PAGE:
“Let me know… let me know if you need anything, will you, Bjorn?”
He forced his eyes to soften. “I will, Ole. Thanks.”
ULRIKA CRACKED the kitchen window open to let in the cool, fresh Baltic air. Weekend mornings were hers to dominate the kitchen and cook her experiments, to learn without the overbearing advice of her stepmother. She’d make crepes with lingonberries for her stepbrother and his boyfriend. She smiled. Lingonberries were nigh impossible to get in America, and she bought a package of frozen ones just yesterday. She would make it special for Asbjorn and Sean.
Due to the amount of food in the house over the holidays, Ulrika and Helga were forced to use the garden bench outside the kitchen door to hold frozen items. It was cold enough outside, and with the masonry wall surrounding the garden, dogs couldn’t get into the food. Ulrika slipped out of her house shoes and took a few, ginger steps in the snow. Her bare feet sank into the white cushion, and she sighed with satisfaction, relishing the refreshing tingle of cold against her skin. She was careful not to slip as the snow grew slick under her soles, and she made quick work of retrieving her ingredients. Arms full, she came inside through the wide open door. As she was setting her ingredients down, a fresh gust of Baltic air danced in a sudden eddy and swooshed with glee as it roared through the garden and into the kitchen, slamming the door shut.
SEAN HOVERED on the edge of wakefulness, just barely noticing the activity two rooms away. His mind’s eye was still dark when, out of nowhere, he heard a sharp crack as though a door was kicked wide open. The wooden panel, helped by the salt-laden wind, slammed into the wooden frame with a sharp and violent crack.
So familiar. So alarming.
The specter of Frank Pettel appeared in his twilight dream. His door was kicked open, the intricate wooden frame yielding to the impact of a heavy boot. Glass panes bursting, falling, shards tinkling with a surreal sound of a deadly garden wind chime. A heavy weight landed on his chest. He screamed.
“SEAN!” ASBJORN woke at the sound of Sean’s voice, shrill and laden with pure terror. The quick, sharp sound of a world being tilted sideways. His ears registered the slamming kitchen door, but his mind saw glass spilling in the moonlight, its pattern a surreal kaleidoscope and its sound a tinkling wind-chime of destruction.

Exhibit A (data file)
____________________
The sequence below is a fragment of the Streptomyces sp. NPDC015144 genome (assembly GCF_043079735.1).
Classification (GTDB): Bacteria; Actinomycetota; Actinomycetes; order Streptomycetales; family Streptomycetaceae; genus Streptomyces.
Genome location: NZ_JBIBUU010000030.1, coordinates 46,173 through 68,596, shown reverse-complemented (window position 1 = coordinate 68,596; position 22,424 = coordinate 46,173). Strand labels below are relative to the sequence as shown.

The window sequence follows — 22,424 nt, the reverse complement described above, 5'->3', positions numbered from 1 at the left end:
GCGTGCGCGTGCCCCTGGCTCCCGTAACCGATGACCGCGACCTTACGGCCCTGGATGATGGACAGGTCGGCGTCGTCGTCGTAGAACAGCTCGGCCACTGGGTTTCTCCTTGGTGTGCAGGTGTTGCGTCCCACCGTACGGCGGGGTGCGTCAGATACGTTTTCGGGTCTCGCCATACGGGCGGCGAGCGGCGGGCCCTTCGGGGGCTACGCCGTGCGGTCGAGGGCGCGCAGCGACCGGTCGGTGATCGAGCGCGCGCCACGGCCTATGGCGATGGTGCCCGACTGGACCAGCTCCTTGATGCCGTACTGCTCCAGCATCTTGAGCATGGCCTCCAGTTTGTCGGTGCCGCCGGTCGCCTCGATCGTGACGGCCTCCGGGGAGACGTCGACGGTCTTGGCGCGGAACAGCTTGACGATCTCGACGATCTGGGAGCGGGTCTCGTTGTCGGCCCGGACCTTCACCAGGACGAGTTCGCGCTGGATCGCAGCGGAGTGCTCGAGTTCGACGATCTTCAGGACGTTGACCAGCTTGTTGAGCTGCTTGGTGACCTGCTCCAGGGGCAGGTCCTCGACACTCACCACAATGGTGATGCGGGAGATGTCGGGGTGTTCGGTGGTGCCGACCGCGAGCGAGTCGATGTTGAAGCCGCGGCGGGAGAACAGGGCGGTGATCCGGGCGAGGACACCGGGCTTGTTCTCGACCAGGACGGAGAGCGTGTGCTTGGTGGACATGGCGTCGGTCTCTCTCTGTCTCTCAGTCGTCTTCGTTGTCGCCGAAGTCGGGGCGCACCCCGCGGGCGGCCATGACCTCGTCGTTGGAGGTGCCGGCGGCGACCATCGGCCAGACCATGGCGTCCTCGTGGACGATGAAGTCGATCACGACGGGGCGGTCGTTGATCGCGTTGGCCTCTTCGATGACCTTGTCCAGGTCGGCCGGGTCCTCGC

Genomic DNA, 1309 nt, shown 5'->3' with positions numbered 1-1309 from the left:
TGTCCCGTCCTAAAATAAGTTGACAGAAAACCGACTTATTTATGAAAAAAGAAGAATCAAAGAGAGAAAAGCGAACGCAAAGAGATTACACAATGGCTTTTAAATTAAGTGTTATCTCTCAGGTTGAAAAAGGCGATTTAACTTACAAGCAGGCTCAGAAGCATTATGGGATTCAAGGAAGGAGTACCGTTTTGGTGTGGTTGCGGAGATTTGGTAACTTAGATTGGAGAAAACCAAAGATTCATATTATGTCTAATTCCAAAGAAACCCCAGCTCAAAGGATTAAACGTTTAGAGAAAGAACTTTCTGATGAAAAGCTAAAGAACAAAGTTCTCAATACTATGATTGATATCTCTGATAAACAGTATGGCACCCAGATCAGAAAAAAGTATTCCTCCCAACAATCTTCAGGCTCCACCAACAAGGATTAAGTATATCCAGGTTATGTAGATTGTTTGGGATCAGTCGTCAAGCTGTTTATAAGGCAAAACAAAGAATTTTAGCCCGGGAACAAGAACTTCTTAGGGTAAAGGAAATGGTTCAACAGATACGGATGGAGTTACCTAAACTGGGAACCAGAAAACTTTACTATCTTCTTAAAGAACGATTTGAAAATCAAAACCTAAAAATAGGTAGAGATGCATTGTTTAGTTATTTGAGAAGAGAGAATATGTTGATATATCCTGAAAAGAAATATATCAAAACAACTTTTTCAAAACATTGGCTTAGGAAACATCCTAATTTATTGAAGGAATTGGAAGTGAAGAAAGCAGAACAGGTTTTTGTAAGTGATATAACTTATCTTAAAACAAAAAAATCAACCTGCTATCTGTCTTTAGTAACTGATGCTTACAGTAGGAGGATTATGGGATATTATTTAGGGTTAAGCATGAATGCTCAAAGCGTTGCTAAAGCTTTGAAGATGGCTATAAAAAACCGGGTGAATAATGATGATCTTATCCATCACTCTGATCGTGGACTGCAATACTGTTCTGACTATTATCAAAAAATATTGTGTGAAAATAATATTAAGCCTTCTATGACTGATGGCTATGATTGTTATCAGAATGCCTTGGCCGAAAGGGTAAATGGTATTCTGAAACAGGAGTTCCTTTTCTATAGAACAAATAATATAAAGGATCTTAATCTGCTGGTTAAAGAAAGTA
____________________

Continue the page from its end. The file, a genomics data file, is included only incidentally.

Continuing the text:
“Sean!” He squeezed the other man around his chest, comforting, soothing. A loose elbow hit his cheek with a resounding crack, and a fist landed on his nose with a painful crunch. Asbjorn threw his hands up to his face as he let go of Sean completely, only to see him spring to his feet. Sean’s brown eyes were wild and unseeing.
“Sean, it’s just a dream!” He sprung off the sofa and went after him.
Asbjorn’s peripheral vision took in their audience: Ulrika stood rock-still in her cooking apron at the end of the wet footprints her bare feet left on the wooden floors. Out of the corner of his eyes, he picked up the smooth glide of Ole sliding down the banister. Asbjorn glanced at him—Sean’s scream had yanked Ole right out of bed, as evidenced by his stepbrother’s wild hair and red-rimmed eyes that squinted against the light of the day. His mother and Olaf stood at the top of the staircase.
“What is it, Asbjorn?” his mother asked.
“A bad dream.”
“Bjorn, your nose is bleeding.” Olaf ran down the stairs and handed his stepson a clean handkerchief.
Asbjorn nodded his thanks and pressed it against his nose with his right hand while his left snaked around Sean’s waist. “Wake up, sunshine. Wake up. Everything’s all right.”
ADRENALINE COURSED through Sean’s veins as he struggled against the strong arm around his waist.
Now he knew.
There was no stopping him. He had to fight, fight all the way before his adrenaline ran out on him.
His elbow found a target and his opponent let out a loud whoosh.
“Sean. Wake up, Sean.”
He struggled some more.
“It’s just a dream, sunshine.”
A familiar voice fought through the sound of blood roaring in his ears.
“It’s me. Asbjorn.”